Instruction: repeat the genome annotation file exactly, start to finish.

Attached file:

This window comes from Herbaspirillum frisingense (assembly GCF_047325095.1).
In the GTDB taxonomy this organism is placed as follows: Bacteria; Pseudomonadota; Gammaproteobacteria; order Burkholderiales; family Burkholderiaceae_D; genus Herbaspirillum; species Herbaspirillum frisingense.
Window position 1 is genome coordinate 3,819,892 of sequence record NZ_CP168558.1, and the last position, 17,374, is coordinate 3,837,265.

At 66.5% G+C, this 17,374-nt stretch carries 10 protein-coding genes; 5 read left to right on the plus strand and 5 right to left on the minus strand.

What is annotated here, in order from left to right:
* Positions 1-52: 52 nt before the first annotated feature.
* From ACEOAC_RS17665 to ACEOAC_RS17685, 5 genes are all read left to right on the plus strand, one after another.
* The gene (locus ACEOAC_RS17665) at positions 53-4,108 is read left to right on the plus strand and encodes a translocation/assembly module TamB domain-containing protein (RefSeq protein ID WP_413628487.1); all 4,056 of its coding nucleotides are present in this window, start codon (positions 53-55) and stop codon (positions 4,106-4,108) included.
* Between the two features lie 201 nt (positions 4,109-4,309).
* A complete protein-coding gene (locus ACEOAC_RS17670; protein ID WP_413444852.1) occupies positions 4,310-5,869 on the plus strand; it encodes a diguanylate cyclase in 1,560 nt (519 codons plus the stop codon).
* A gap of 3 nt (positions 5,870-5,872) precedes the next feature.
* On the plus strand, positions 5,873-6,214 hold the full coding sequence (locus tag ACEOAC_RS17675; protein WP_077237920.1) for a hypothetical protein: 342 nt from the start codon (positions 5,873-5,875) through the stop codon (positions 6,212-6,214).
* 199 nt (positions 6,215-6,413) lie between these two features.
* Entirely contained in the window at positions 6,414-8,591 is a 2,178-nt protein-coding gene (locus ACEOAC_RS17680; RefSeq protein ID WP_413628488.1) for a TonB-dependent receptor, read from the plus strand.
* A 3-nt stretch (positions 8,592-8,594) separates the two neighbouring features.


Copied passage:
This window comes from Herbaspirillum frisingense (assembly GCF_047325095.1).
In the GTDB taxonomy this organism is placed as follows: Bacteria; Pseudomonadota; Gammaproteobacteria; order Burkholderiales; family Burkholderiaceae_D; genus Herbaspirillum; species Herbaspirillum frisingense.
Window position 1 is genome coordinate 3,819,892 of sequence record NZ_CP168558.1, and the last position, 17,374, is coordinate 3,837,265.

At 66.5% G+C, this 17,374-nt stretch carries 10 protein-coding genes; 5 read left to right on the plus strand and 5 right to left on the minus strand.

What is annotated here, in order from left to right:
* Positions 1-52: 52 nt before the first annotated feature.
* From ACEOAC_RS17665 to ACEOAC_RS17685, 5 genes are all read left to right on the plus strand, one after another.
* The gene (locus ACEOAC_RS17665) at positions 53-4,108 is read left to right on the plus strand and encodes a translocation/assembly module TamB domain-containing protein (RefSeq protein ID WP_413628487.1); all 4,056 of its coding nucleotides are present in this window, start codon (positions 53-55) and stop codon (positions 4,106-4,108) included.
* Between the two features lie 201 nt (positions 4,109-4,309).
* A complete protein-coding gene (locus ACEOAC_RS17670; protein ID WP_413444852.1) occupies positions 4,310-5,869 on the plus strand; it encodes a diguanylate cyclase in 1,560 nt (519 codons plus the stop codon).
* A gap of 3 nt (positions 5,870-5,872) precedes the next feature.
* On the plus strand, positions 5,873-6,214 hold the full coding sequence (locus tag ACEOAC_RS17675; protein WP_077237920.1) for a hypothetical protein: 342 nt from the start codon (positions 5,873-5,875) through the stop codon (positions 6,212-6,214).
* 199 nt (positions 6,215-6,413) lie between these two features.
* Entirely contained in the window at positions 6,414-8,591 is a 2,178-nt protein-coding gene (locus ACEOAC_RS17680; RefSeq protein ID WP_413628488.1) for a TonB-dependent receptor, read from the plus strand.
* A 3-nt stretch (positions 8,592-8,594) separates the two neighbouring features.